However, all social platforms and adverse conditions are also to blame, as factors such as poverty, greed, media bias, corporate organizations’ immorality, play a huge role in the projection of baseless music.

We wonder how long for, more recently released songs like ‘Ghetto Life‘ by Tuface, Blackface and Rocksteady, ‘Dictator Rap’ by Lex, Tec and Mojeed, ‘Fvck Em All’ by Beazy and Boogie, ‘Lokal Government’ by Tha Suspekt and M.I, got played on the radio waves, if at all they did. A testament to the hypocrisy of the media in shunning songs of this manner.

Of this new generation, ONLY Asa and probably Tuface have been able to masterfully balance the theme of social consciousness and feel-good vibes on their records on a constant basis, and they haven’t been any less successful than their peers. That is, apart from artistes like Seun and Femi Kuti, whose Afrobeat style of music naturally centers on being socially conscious.

Conversely, the inability or a total lack thereof of these musicians to constructively think, write and compose introspectively deep songs, could be attributed to their avoidance of sensitive subject matters, as it is a lot easier to instruct or compel listeners to ‘shake their booty’ or ‘pop some bottles in the club’.

These ‘clowns’ we call artistes see abysmal music as a quick and easy way to attain fame, popularity and wealth. Their hearts are barely in their chosen craft, purely depicted by the kinds of music materials they release.

They are almost all advocates of social awareness on their respective social media platforms, but rarely replicate that with the kinds of records they put out.

On the widely misused cliché, ‘dance away your sorrow’, as an excuse for tons of baseless club records, we beg to differ, as a socially conscious song can still adequately cater to the dance obsession, while still holding lyrically powerful message.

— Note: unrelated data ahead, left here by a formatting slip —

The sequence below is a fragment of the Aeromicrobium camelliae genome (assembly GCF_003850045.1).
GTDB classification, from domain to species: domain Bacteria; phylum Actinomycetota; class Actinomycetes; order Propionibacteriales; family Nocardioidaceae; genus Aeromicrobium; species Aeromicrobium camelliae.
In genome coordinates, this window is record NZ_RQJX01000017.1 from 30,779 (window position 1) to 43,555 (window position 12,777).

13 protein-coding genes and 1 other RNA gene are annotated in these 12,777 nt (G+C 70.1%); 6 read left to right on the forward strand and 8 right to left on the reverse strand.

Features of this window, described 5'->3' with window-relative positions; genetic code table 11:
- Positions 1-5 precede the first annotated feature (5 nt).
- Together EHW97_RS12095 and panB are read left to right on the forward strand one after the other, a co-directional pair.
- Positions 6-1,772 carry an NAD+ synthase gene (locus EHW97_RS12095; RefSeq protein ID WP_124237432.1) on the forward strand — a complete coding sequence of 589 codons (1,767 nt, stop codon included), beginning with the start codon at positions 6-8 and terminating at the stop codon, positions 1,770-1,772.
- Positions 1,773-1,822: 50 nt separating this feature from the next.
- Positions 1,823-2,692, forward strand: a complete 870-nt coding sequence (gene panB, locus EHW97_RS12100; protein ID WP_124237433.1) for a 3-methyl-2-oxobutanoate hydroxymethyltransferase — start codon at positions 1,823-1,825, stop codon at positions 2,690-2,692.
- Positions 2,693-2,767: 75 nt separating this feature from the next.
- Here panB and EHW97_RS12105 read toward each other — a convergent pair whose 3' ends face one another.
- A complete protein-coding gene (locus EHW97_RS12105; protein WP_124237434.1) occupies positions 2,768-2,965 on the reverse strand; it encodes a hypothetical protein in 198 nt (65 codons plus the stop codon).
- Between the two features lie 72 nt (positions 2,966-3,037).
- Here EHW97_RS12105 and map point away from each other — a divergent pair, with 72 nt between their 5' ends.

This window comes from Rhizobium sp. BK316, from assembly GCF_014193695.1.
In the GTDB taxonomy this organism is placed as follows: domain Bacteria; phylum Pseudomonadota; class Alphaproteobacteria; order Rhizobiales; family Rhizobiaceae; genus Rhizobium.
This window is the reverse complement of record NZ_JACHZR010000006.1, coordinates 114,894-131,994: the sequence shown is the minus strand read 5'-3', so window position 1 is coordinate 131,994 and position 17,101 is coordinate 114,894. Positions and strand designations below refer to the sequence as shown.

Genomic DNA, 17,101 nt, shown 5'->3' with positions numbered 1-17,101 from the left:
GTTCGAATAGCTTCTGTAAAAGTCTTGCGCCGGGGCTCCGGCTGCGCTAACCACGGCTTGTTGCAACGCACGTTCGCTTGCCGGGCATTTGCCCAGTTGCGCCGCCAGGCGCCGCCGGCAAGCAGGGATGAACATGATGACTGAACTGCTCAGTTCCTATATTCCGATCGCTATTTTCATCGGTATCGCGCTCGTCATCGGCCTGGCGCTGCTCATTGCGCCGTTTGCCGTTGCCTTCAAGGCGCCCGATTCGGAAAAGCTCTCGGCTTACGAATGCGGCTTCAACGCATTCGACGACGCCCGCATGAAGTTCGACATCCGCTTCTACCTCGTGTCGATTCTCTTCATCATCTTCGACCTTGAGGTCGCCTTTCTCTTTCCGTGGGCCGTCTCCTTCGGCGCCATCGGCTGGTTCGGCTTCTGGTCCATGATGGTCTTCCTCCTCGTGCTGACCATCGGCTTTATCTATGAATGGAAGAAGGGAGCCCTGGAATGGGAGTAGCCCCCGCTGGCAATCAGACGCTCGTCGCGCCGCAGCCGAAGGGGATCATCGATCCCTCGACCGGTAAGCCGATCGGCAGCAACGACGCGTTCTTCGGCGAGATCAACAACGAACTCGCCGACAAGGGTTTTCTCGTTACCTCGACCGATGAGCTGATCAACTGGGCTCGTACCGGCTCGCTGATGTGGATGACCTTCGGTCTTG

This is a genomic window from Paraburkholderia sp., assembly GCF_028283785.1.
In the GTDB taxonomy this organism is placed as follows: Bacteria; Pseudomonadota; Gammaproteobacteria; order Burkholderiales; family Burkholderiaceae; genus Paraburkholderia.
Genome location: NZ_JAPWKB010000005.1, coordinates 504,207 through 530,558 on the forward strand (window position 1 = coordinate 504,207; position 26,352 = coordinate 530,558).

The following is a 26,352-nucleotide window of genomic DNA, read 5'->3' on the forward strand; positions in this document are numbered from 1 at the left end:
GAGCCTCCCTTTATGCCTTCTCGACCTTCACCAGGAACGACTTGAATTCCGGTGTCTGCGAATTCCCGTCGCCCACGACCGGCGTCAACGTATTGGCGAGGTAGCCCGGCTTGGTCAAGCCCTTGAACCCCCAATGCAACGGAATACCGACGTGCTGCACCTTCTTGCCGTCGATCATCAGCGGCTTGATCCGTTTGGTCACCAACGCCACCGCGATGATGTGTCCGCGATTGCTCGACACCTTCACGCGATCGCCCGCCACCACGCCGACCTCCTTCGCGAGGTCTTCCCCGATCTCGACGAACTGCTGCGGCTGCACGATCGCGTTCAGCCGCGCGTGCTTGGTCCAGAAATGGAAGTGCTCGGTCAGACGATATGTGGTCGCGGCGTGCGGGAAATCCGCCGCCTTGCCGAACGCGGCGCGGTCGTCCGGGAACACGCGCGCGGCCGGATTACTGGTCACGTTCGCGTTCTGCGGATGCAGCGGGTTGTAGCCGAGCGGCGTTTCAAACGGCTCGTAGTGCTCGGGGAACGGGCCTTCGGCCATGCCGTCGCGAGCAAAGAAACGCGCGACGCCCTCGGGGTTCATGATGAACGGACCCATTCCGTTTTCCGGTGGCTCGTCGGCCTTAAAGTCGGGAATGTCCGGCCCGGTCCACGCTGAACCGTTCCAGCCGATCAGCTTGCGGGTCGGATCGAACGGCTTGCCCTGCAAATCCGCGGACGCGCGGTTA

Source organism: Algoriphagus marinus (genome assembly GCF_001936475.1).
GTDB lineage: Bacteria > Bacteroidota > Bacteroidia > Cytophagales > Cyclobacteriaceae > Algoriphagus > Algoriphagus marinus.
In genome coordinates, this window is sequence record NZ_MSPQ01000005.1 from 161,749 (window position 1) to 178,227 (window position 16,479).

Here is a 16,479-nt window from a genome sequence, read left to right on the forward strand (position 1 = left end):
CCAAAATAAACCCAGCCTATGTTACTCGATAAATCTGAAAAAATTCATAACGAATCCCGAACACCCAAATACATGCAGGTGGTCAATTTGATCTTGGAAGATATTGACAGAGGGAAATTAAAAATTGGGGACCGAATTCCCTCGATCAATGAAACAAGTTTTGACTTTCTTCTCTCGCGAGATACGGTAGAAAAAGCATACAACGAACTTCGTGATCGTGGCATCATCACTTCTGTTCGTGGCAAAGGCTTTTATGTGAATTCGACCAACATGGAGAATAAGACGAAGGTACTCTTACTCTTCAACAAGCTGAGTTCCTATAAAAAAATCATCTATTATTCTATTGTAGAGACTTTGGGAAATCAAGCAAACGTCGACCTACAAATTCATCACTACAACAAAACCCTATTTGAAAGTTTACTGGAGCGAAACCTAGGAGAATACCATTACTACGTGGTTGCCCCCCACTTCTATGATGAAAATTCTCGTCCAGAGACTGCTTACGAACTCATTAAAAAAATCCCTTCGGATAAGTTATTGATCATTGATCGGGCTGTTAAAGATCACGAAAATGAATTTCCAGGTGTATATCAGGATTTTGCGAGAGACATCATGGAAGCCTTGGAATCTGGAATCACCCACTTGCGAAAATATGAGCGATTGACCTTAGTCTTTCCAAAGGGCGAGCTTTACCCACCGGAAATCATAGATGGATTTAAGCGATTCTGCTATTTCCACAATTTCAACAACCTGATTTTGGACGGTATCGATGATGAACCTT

Beyond attacking the government through music, which is not the only purpose of writing this piece, there are little kids on the streets who are not there by their own volition, but by the injustice and cruelty of life, there are also unlawfully subdued citizens, morally abused persons, and a whole lot more.

Omawumi touched on the subject of rape on her song, ‘If You Ask Me‘, Mode 9, touched on the betrayal between friends on ‘Cry‘, while Naeto C touched on losing a loved one on ‘Blessings‘ ft Asa, and it isn’t a coincidence these songs are one of their biggest hits so far.

These are lingering issues that should be addressed and brought to fore, and what better platform than on records that can be heard across the world.

You might think these kinds of subject matter in your music wouldn’t ensure your mainstream appeal, but that is where adequate balancing is important and vital. It doesn’t necessarily box you in the ‘conscious’ corner.

Dear Nigerian artistes, including some bits of social consciousness and awareness wouldn’t hurt, it’ll only make your catalog even better.

Until the moment we all stand to acknowledge the power of music to influence and affect lives, this appalling trend would continue.


Re: The Untimely Death Of Social Consciousness In Nigerian Music by RaDaZaBaNa(m): 2:27pm On Aug 27, 2015